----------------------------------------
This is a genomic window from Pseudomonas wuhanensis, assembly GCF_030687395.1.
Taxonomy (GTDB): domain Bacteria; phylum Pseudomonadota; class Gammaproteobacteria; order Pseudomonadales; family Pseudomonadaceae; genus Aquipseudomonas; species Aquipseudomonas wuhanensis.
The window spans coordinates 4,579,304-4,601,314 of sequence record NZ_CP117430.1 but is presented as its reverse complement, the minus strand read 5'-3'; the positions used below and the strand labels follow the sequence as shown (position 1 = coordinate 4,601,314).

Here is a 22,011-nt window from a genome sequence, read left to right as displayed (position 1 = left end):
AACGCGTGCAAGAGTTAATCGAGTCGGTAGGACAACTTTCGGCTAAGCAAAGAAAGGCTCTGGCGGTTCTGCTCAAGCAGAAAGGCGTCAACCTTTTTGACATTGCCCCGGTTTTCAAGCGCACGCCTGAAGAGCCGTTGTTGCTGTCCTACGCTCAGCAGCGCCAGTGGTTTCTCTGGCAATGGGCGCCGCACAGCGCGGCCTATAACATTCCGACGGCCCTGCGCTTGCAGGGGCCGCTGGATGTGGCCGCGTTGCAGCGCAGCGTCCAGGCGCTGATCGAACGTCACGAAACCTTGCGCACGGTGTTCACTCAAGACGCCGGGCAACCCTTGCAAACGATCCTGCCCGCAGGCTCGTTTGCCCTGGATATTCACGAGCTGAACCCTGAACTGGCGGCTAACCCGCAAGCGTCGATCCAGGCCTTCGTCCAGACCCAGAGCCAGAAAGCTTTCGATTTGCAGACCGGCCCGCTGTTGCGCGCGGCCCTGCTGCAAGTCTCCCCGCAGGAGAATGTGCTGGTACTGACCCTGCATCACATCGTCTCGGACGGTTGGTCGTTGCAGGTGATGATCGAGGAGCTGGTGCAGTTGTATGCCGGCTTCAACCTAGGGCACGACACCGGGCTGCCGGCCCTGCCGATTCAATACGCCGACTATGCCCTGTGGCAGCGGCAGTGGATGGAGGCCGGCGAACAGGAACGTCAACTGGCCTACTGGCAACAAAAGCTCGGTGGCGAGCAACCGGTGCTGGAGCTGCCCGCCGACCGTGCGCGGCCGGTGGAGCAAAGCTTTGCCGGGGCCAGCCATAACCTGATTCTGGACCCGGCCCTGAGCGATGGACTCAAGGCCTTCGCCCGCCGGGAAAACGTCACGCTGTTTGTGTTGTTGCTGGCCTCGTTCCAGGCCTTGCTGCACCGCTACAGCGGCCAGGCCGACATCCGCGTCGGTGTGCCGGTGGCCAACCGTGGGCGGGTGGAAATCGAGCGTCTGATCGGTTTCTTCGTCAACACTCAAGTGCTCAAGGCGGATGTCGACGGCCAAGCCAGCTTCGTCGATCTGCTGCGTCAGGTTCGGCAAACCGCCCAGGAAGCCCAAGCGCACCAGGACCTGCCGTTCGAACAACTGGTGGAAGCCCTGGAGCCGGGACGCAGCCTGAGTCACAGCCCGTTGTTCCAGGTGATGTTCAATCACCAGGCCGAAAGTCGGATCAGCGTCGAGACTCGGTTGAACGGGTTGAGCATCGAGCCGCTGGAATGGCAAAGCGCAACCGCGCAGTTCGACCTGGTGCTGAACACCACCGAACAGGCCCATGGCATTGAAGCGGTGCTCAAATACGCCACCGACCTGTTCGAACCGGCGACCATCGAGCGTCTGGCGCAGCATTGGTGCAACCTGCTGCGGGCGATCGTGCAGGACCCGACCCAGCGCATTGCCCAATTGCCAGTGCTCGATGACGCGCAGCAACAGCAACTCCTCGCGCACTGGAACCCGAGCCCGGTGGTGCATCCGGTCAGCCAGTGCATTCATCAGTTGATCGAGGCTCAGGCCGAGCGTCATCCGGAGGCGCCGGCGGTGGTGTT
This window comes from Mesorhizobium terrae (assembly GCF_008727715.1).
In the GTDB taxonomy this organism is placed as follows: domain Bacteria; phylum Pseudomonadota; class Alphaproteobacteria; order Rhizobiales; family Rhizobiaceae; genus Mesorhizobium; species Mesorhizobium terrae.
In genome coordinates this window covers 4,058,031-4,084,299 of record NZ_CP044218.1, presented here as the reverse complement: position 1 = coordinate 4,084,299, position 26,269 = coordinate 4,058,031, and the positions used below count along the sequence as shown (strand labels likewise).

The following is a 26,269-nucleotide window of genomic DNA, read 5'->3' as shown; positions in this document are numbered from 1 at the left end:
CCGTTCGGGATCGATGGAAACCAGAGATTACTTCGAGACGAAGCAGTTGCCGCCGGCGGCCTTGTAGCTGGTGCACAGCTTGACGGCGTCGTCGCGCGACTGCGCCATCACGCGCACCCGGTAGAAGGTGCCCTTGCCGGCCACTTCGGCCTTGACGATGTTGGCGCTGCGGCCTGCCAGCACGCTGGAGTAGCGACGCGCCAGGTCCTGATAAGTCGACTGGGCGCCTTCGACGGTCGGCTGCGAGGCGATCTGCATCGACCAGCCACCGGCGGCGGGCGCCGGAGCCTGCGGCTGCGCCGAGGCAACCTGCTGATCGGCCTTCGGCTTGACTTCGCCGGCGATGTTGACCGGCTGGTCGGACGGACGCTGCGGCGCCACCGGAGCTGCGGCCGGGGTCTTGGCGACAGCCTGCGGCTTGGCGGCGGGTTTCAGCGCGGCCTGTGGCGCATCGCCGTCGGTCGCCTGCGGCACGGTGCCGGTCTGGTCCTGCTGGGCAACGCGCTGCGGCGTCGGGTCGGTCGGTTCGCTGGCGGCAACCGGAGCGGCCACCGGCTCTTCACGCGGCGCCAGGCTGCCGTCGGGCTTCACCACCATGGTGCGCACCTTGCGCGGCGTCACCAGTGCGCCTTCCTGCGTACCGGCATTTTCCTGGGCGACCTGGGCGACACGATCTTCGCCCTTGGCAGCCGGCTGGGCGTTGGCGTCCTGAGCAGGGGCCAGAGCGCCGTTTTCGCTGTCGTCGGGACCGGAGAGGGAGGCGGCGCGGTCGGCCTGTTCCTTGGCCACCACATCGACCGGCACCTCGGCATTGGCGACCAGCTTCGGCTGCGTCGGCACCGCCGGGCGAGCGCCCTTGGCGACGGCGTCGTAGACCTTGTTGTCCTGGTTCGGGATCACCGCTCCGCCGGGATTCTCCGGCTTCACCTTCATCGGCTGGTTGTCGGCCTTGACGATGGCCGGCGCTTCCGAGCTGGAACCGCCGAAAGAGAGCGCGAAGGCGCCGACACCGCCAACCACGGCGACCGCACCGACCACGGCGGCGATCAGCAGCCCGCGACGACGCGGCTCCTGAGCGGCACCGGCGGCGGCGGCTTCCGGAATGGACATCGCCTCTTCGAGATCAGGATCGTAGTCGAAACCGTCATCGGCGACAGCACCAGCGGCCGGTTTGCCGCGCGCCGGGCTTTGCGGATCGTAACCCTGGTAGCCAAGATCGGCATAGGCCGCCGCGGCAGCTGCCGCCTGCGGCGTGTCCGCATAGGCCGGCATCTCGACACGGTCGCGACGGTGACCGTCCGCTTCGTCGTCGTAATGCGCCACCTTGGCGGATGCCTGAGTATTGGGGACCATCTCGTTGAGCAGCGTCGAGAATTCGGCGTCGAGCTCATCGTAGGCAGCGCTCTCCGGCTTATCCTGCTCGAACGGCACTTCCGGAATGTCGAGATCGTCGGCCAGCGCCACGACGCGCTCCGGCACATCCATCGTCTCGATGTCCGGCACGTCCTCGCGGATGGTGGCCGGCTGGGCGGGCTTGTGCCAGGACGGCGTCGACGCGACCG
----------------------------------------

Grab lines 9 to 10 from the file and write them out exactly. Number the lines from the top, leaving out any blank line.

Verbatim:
The following is a 26,269-nucleotide window of genomic DNA, read 5'->3' as shown; positions in this document are numbered from 1 at the left end:
CCGTTCGGGATCGATGGAAACCAGAGATTACTTCGAGACGAAGCAGTTGCCGCCGGCGGCCTTGTAGCTGGTGCACAGCTTGACGGCGTCGTCGCGCGACTGCGCCATCACGCGCACCCGGTAGAAGGTGCCCTTGCCGGCCACTTCGGCCTTGACGATGTTGGCGCTGCGGCCTGCCAGCACGCTGGAGTAGCGACGCGCCAGGTCCTGATAAGTCGACTGGGCGCCTTCGACGGTCGGCTGCGAGGCGATCTGCATCGACCAGCCACCGGCGGCGGGCGCCGGAGCCTGCGGCTGCGCCGAGGCAACCTGCTGATCGGCCTTCGGCTTGACTTCGCCGGCGATGTTGACCGGCTGGTCGGACGGACGCTGCGGCGCCACCGGAGCTGCGGCCGGGGTCTTGGCGACAGCCTGCGGCTTGGCGGCGGGTTTCAGCGCGGCCTGTGGCGCATCGCCGTCGGTCGCCTGCGGCACGGTGCCGGTCTGGTCCTGCTGGGCAACGCGCTGCGGCGTCGGGTCGGTCGGTTCGCTGGCGGCAACCGGAGCGGCCACCGGCTCTTCACGCGGCGCCAGGCTGCCGTCGGGCTTCACCACCATGGTGCGCACCTTGCGCGGCGTCACCAGTGCGCCTTCCTGCGTACCGGCATTTTCCTGGGCGACCTGGGCGACACGATCTTCGCCCTTGGCAGCCGGCTGGGCGTTGGCGTCCTGAGCAGGGGCCAGAGCGCCGTTTTCGCTGTCGTCGGGACCGGAGAGGGAGGCGGCGCGGTCGGCCTGTTCCTTGGCCACCACATCGACCGGCACCTCGGCATTGGCGACCAGCTTCGGCTGCGTCGGCACCGCCGGGCGAGCGCCCTTGGCGACGGCGTCGTAGACCTTGTTGTCCTGGTTCGGGATCACCGCTCCGCCGGGATTCTCCGGCTTCACCTTCATCGGCTGGTTGTCGGCCTTGACGATGGCCGGCGCTTCCGAGCTGGAACCGCCGAAAGAGAGCGCGAAGGCGCCGACACCGCCAACCACGGCGACCGCACCGACCACGGCGGCGATCAGCAGCCCGCGACGACGCGGCTCCTGAGCGGCACCGGCGGCGGCGGCTTCCGGAATGGACATCGCCTCTTCGAGATCAGGATCGTAGTCGAAACCGTCATCGGCGACAGCACCAGCGGCCGGTTTGCCGCGCGCCGGGCTTTGCGGATCGTAACCCTGGTAGCCAAGATCGGCATAGGCCGCCGCGGCAGCTGCCGCCTGCGGCGTGTCCGCATAGGCCGGCATCTCGACACGGTCGCGACGGTGACCGTCCGCTTCGTCGTCGTAATGCGCCACCTTGGCGGATGCCTGAGTATTGGGGACCATCTCGTTGAGCAGCGTCGAGAATTCGGCGTCGAGCTCATCGTAGGCAGCGCTCTCCGGCTTATCCTGCTCGAACGGCACTTCCGGAATGTCGAGATCGTCGGCCAGCGCCACGACGCGCTCCGGCACATCCATCGTCTCGATGTCCGGCACGTCCTCGCGGATGGTGGCCGGCTGGGCGGGCTTGTGCCAGGACGGCGTCGACGCGACCG